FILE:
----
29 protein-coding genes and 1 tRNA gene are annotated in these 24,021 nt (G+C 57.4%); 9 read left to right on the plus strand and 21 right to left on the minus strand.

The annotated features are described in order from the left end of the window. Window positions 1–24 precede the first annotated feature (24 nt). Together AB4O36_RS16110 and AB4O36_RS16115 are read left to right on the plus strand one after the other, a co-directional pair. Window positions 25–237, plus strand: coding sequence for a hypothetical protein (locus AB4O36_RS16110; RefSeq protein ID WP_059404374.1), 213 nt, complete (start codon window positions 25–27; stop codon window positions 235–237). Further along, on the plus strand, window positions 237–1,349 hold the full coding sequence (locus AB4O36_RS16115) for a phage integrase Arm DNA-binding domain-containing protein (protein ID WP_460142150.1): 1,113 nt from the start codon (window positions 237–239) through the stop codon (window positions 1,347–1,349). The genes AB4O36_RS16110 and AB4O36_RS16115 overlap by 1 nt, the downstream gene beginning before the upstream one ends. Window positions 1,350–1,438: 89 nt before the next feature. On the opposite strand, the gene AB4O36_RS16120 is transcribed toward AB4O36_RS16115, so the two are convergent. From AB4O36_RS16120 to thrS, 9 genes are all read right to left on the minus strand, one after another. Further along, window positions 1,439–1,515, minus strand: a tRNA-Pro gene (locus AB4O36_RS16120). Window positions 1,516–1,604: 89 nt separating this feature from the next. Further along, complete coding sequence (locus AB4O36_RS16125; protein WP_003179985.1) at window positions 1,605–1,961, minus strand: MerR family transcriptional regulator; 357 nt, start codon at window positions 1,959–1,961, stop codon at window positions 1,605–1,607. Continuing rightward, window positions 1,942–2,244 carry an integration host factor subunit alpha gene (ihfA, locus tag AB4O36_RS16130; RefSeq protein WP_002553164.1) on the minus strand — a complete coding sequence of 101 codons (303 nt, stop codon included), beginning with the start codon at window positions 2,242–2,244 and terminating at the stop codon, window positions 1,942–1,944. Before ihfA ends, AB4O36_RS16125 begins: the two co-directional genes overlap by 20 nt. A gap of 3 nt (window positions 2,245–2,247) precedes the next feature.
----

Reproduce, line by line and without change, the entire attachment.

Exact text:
29 protein-coding genes and 1 tRNA gene are annotated in these 24,021 nt (G+C 57.4%); 9 read left to right on the plus strand and 21 right to left on the minus strand.

The annotated features are described in order from the left end of the window. Window positions 1–24 precede the first annotated feature (24 nt). Together AB4O36_RS16110 and AB4O36_RS16115 are read left to right on the plus strand one after the other, a co-directional pair. Window positions 25–237, plus strand: coding sequence for a hypothetical protein (locus AB4O36_RS16110; RefSeq protein ID WP_059404374.1), 213 nt, complete (start codon window positions 25–27; stop codon window positions 235–237). Further along, on the plus strand, window positions 237–1,349 hold the full coding sequence (locus AB4O36_RS16115) for a phage integrase Arm DNA-binding domain-containing protein (protein ID WP_460142150.1): 1,113 nt from the start codon (window positions 237–239) through the stop codon (window positions 1,347–1,349). The genes AB4O36_RS16110 and AB4O36_RS16115 overlap by 1 nt, the downstream gene beginning before the upstream one ends. Window positions 1,350–1,438: 89 nt before the next feature. On the opposite strand, the gene AB4O36_RS16120 is transcribed toward AB4O36_RS16115, so the two are convergent. From AB4O36_RS16120 to thrS, 9 genes are all read right to left on the minus strand, one after another. Further along, window positions 1,439–1,515, minus strand: a tRNA-Pro gene (locus AB4O36_RS16120). Window positions 1,516–1,604: 89 nt separating this feature from the next. Further along, complete coding sequence (locus AB4O36_RS16125; protein WP_003179985.1) at window positions 1,605–1,961, minus strand: MerR family transcriptional regulator; 357 nt, start codon at window positions 1,959–1,961, stop codon at window positions 1,605–1,607. Continuing rightward, window positions 1,942–2,244 carry an integration host factor subunit alpha gene (ihfA, locus tag AB4O36_RS16130; RefSeq protein WP_002553164.1) on the minus strand — a complete coding sequence of 101 codons (303 nt, stop codon included), beginning with the start codon at window positions 2,242–2,244 and terminating at the stop codon, window positions 1,942–1,944. Before ihfA ends, AB4O36_RS16125 begins: the two co-directional genes overlap by 20 nt. A gap of 3 nt (window positions 2,245–2,247) precedes the next feature.